These are the best shrimp recipes, according to Eater Editors

These are the best shrimp recipes, according to Eater Editors

In the vast sea of ​​shrimp recipes, it can be a challenge to know which one to try. Shrimp tacos can be prepared in a million ways. Seafood chowder recipes are as numerous as they are inconsistent. And what do you do when you want a shrimp recipe that’s a little different from the same old same one? Here, five Eater editors have done the job for you by tracking down the best shrimp recipes we can find — from the old but still good standbys to the new big ones.

Corn and Shrimp Fritters

Yewande Komolafe, NYT Cooking

If you say fritters in the mirror three times, there’s a good chance I’ll show up. Deep-fried dough covered in confectioners’ sugar? Sign me up. But it wasn’t until I made Yewande Komolafe’s Corn and Shrimp Fritters that I realized how much I’d been missing out just by pursuing sweet Fried Dough: Fritters also deserve a savory counterpart. Bordering Rhode Island-style clam fritters, these are perfect as a snack or a full dinner. I had some issues with the frying part, as is usually the case, but a splash guard over the pot will save you from burns. Ultimately, the juice is worth squeezing, especially if a dipping sauce is enough. However, I recommend something spicy – it will offset the salty, sweet, and brine flavors of the fritters. † Dayna Evans, staff writer and editor of Eater Philly

Governor Shrimp Tacos

Pati Jinich

Pati Jinich is my favorite source for Mexican food, and I discovered it this one tacos when testing recipes for a blurb about her latest cookbook, Treasures of the Mexican table. They’re easy enough to tackle on a weeknight, while providing real depth of flavor from ingredients like chipotle, poblano, tomato and Worcestershire sauce. I love how the pan-crip step makes them almost quesadilla-esque, and I’ll use any excuse to add Oaxaca cheese to my grocery list. — Missy Frederick, city director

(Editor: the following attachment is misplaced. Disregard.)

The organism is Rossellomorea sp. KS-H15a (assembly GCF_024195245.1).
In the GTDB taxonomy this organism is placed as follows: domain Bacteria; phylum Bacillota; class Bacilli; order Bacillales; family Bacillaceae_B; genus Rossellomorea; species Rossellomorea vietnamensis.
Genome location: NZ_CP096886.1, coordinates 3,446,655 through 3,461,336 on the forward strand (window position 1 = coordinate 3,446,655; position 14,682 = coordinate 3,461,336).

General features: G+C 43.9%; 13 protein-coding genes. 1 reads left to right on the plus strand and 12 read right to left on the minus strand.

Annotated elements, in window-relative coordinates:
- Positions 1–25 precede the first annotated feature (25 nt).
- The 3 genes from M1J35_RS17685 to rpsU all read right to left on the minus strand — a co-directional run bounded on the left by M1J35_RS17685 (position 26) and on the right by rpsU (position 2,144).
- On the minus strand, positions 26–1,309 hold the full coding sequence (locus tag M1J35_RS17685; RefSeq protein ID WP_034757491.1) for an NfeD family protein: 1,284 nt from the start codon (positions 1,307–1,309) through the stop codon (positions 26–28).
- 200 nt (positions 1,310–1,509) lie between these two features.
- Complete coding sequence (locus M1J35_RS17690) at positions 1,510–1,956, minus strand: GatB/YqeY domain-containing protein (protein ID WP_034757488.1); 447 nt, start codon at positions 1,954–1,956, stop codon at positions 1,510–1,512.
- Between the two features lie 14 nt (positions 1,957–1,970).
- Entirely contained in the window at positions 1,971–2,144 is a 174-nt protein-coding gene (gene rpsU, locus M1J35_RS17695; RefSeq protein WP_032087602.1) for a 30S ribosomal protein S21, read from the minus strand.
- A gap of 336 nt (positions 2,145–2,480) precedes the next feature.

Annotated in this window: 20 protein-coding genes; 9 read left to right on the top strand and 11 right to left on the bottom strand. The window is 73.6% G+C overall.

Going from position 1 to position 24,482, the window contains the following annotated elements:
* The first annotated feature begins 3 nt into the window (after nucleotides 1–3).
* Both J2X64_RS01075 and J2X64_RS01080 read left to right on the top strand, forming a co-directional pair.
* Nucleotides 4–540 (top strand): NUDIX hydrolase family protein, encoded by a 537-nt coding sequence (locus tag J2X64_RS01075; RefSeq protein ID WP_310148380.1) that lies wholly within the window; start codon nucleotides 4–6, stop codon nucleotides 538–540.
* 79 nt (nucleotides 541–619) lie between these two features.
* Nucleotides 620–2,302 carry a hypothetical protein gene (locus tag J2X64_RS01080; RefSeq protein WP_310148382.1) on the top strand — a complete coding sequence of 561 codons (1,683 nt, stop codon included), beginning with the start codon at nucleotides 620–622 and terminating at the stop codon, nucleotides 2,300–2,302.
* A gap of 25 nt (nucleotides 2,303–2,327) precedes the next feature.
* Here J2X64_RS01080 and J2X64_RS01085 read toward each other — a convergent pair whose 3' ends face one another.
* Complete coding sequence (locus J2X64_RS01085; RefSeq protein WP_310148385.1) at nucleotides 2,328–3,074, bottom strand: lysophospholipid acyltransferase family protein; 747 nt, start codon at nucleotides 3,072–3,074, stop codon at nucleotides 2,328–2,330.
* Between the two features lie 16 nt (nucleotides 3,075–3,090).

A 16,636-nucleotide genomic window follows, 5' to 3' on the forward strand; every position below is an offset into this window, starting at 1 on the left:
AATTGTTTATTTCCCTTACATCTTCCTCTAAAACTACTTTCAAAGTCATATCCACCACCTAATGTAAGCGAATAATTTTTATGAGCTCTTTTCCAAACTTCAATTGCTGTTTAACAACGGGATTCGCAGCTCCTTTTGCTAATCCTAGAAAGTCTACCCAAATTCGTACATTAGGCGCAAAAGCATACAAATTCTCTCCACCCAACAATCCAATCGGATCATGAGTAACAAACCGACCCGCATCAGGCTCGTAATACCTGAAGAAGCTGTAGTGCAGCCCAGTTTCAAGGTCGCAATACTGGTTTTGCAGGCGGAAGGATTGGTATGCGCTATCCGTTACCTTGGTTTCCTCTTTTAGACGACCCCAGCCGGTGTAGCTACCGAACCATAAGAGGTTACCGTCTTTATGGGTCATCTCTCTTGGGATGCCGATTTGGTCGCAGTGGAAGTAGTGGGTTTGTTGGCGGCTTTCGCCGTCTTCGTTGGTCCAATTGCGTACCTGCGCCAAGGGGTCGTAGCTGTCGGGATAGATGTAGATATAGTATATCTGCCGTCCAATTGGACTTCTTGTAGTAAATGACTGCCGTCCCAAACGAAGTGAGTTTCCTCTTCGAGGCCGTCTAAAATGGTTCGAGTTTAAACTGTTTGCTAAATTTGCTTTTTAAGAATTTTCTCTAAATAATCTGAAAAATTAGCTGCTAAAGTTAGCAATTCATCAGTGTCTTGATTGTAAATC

Cajun Shrimp Boil

Samin Nosrat, NYT Cooking

The first time I cooked a Cajun shrimp it was at a restaurant in New York’s Chinatown, fresh off a bus from Boston, when I was 18. I was absolutely smitten: As a kid who grew up cracking Dungeness crabs every Christmas Eve, I have a profound appreciation for grabbing seafood with my hands and putting it in my face, especially when it’s covered in garlic and paprika. It was hard to recreate the charm of that first shrimp boil, but I found this New York Times recipe has worked as a starting point. Kelly, a dear friend of mine with roots in Louisiana and Mississippi, helped me refine and preserve some Cajun-Creole recipes I screwed up (especially gumbo), but I have a specific memory of her saving a birthday shrimp cook I almost destroyed. She doesn’t play with the salt – “the water must taste unbearably salty,” in her words – and there must be a few Tony Chachere shakers nearby. Pro tip: Cook it outside, if you can help it, or open every window in your house with the extractor fan on full blast. It should be so spicy that the air makes you squeak. † Brooke Jackson-Glidden, editor of Eater Portland

Easy Seafood Soup Recipe

Farideh Sadeghin

I wouldn’t classify most chowders as “delicate,” but most chowders I’ve eaten don’t have the nuanced layers of flavor that this seafood chowder has, which you build up by making your own clam stock, cooking carrots and onions, and fennel in it, and then add white wine. This recipe is a great catch for all store-bought seafood, but I never skip the shrimp — just cook them for a few minutes in that aromatic-infused cream makes for springy, slightly sweet shrimp that are my go-to appetizers in whatever is always a big bowl of perfect things. † Bettina Makalintal, senior reporter

Kung Pao Shrimp

J. Kenji Lopez-Alt, The Wok: Recipes and Techniques

It’s rare that a cookbook inspires me to make a huge lifestyle change, but in the months since I got J. Kenji Lopez-Alt’s cookbook the wok my partner and I committed ourselves to making our way through the book. We’re not even close to fried rice or noodles yet, but the kung pao shrimp was an instant hit. Kung pao shrimp aren’t even my regular order at most Chinese American restaurants, but Lopez-Alt’s technique of marinating shrimp in baking soda and salt to keep them plump and juicy is a revelation, and the Sichuan seasoning. -peppercorns, honey and Shaoxing wine makes for a pungent, sweet sauce that I now want to eat with everything. Like many stir-fries, it comes together almost immediately and inspires me to have a lot more frozen shrimp around so I can make this a regular part of my diet. — Jaya Saxena, senior writer